Monday, May 13, 2013

Gallstone Growth, Size, and Risk of Gallbladder Cancer: An Interracial Study

Gallstone Growth, Size, and Risk of Gallbladder Cancer: An Interracial Study

Lowenfels A B (Department of Surgery, New York Medical College, Valhalla, New York 10595, USA), Walker A M, Althaus D P, Townsend G and Domellöf L. Gallstone growth, size and risk of gallbladder cancer: An interracial study. International Journal of Epidemiology 1989, 18: 50–54.
To investigate gallstone size, growth, and the relation between stone size and gallbladder cancer we have used cholecystectomy reports from 1676 female subjects (169 Whites, 531 Blacks, and 976 Native American Indians). Although the prevalence of gallstones differs markedly in these groups it appears that the estimated growth rate of gallstones in younger subjects, 2.0 mm per year (95% confidence interval: 1.7–2.3 mm) is homogeneous for all three groups. In both Indian and non-Indian populations the proportion of small stones diminished and the proportion of large stones increased over time. We found a strong relationship between gallstone size and gallbladder cancer. Large stones (≥3 cm) were found in 40% of patients with gallbladder cancer but in only 12% of all subjects of similar age. The relative risk for gallbladder cancer in subjects with stones ≥3 cm was 9.2 compared with subjects with stones <1 cm. (95% confidence interval: 2.3–37). We estimate that one-third of all gallbladder cancers in subjects with calculi will be associated with large (≥3 cm) stones. We believe that stone size might be used to determine the risk of gallbladder cancer in patients with gallstones.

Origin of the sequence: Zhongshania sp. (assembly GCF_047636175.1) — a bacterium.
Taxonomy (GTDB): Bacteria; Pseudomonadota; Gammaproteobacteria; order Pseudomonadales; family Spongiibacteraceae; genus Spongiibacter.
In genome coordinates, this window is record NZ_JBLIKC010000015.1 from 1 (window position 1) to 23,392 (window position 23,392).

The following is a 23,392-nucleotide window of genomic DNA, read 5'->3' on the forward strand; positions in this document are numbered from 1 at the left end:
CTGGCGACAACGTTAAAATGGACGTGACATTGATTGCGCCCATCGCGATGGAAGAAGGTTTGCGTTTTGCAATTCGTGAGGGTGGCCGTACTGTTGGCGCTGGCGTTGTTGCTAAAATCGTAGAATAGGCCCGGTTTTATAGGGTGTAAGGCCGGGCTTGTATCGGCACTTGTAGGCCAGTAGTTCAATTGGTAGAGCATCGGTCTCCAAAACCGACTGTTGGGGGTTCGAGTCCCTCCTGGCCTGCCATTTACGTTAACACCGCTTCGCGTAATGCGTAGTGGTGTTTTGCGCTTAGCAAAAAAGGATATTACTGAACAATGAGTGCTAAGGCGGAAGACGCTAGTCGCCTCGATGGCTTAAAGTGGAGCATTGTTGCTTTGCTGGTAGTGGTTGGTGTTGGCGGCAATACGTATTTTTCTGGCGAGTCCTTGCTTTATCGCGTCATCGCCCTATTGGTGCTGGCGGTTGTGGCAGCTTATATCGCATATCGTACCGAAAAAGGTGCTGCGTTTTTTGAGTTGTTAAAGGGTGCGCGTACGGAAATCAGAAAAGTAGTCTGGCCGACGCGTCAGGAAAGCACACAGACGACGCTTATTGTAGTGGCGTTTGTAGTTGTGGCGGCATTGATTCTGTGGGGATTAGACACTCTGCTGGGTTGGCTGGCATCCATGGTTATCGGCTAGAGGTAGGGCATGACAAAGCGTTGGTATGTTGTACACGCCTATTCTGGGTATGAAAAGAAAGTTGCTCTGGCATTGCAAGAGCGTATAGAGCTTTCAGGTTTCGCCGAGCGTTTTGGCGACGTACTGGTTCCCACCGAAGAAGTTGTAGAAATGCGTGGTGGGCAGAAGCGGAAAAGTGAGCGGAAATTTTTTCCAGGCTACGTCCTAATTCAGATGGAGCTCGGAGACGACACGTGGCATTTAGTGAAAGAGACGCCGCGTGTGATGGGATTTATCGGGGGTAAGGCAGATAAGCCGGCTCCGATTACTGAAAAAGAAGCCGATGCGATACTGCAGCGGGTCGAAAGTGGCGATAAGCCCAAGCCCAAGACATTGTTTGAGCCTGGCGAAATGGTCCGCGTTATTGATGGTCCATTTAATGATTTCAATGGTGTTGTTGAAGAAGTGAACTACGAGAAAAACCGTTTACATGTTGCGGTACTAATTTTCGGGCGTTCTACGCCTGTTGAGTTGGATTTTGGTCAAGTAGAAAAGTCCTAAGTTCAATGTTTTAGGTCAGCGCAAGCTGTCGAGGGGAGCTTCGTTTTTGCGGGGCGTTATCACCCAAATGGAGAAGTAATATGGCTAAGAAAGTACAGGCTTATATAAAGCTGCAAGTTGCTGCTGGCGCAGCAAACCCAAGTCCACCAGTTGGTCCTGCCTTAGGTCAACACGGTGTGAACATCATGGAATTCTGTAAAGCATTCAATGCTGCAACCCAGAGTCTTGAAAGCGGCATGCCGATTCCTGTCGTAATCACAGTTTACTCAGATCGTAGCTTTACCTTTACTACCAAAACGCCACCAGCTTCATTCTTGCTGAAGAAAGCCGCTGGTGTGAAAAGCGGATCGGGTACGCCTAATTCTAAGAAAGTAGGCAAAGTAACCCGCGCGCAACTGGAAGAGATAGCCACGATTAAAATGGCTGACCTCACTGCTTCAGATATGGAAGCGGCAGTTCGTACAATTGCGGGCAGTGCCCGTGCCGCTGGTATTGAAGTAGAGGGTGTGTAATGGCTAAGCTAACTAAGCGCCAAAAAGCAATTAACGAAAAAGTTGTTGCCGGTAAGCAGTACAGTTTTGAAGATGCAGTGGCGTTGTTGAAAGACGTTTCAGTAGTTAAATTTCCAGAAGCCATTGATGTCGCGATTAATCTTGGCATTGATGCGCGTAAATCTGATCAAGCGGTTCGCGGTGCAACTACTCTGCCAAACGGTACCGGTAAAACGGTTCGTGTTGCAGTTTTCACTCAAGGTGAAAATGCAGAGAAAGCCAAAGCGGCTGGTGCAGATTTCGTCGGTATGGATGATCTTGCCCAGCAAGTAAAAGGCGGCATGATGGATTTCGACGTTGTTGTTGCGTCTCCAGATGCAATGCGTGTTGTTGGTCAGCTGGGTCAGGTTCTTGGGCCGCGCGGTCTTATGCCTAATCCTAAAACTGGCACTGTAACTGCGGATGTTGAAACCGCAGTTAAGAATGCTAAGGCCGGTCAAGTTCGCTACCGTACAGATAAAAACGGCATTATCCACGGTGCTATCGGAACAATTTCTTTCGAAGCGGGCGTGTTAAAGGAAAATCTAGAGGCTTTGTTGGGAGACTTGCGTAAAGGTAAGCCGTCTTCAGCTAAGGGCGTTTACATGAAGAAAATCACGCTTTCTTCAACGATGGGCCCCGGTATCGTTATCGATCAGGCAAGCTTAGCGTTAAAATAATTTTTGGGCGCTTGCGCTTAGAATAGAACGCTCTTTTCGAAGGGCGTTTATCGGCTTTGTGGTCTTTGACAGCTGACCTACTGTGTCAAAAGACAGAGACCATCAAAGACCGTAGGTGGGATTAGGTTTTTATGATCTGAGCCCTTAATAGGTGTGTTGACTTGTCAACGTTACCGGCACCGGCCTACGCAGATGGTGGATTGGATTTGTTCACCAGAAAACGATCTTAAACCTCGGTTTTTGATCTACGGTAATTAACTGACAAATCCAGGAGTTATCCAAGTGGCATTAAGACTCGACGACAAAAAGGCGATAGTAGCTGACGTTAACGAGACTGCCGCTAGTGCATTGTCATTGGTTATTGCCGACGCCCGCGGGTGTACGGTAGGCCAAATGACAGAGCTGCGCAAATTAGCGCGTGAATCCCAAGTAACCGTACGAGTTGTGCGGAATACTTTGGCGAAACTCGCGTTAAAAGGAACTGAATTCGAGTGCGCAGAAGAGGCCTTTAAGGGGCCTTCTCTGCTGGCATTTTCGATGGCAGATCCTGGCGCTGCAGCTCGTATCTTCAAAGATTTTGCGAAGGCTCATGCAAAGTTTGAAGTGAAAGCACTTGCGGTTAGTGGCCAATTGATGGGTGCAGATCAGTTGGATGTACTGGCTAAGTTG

Gallstones, Gallbladder Cancer, and Other Gastrointestinal Malignancies: An Epidemiologic Study in Rochester, Minnesota

All 2583 residents of Rochester, Minnesota, who had gallstones initially diagnosed during the years 1950 to 1970 were followed for the development of gastrointestinal malignancies. Although 69 members of the cohort subsequently developed 72 gastrointestinal malignancies, this number of cases did not exceed the 76 cases expected (relative risk, 1.0). The risk for gallbladder cancer was increased threefold, but the increase was significant only in men (p = 0.05; 95% confidence interval, 1.0 to 30.0). The absolute incidence and the total number of men and women who developed gallbladder cancer was low (n = 5). The actual incidence of other gastrointestinal malignancies in our cohort with gallstones did not exceed the expected incidence in the general population of Rochester, Minnesota. Specifically, the risk for colon cancer was not increased, even after cholecystectomy. These data support an association between cholelithiasis and gallbladder cancer. We found, however, no association between cholelithiasis or cholecystectomy and any other gastrointestinal malignancy.

Epidemiology of gallbladder cancer.

Lowenfels AB, Maisonneuve P, Boyle P, Zatonski WA.


Department of Surgery, New York Medical College, Valhalla, New York 10595, USA.


Gallbladder cancer, although rare in most Caucasian populations, is among the most frequently observed cancers in native populations of North and South America, and in the Maori population of New Zealand. In all populations, there is a strong correlation between gallstones and gallbladder cancer: the risk of gallbladder cancer is approximately 4-5 times higher in patients with gallstones, than in patients without gallstones. In those populations where the onset of gallstone disease occurs in the first few decades, the risk is much higher. Obesity, which is also a risk factor for gallstones, increases the risk of gallbladder cancer, as does the consumption of diets high in fats and calories. Other risk factors, such as increased parity, also increase the frequency of gallbladder cancer, most probably explained by the association between gallstones and parity. Prophylactic cholecystectomy for asymptomatic gallstones cannot be justified for the control of gallbladder cancer, but the increasing frequency of this procedure in many countries, secondary to the widespread use of laparoscopic surgical techniques, will clearly lower the incidence and mortality rates for this lethal disease.
[PubMed - indexed for MEDLINE]

Association of chili pepper consumption, low socioeconomic status and longstanding gallstones with gallbladder cancer in a Chilean population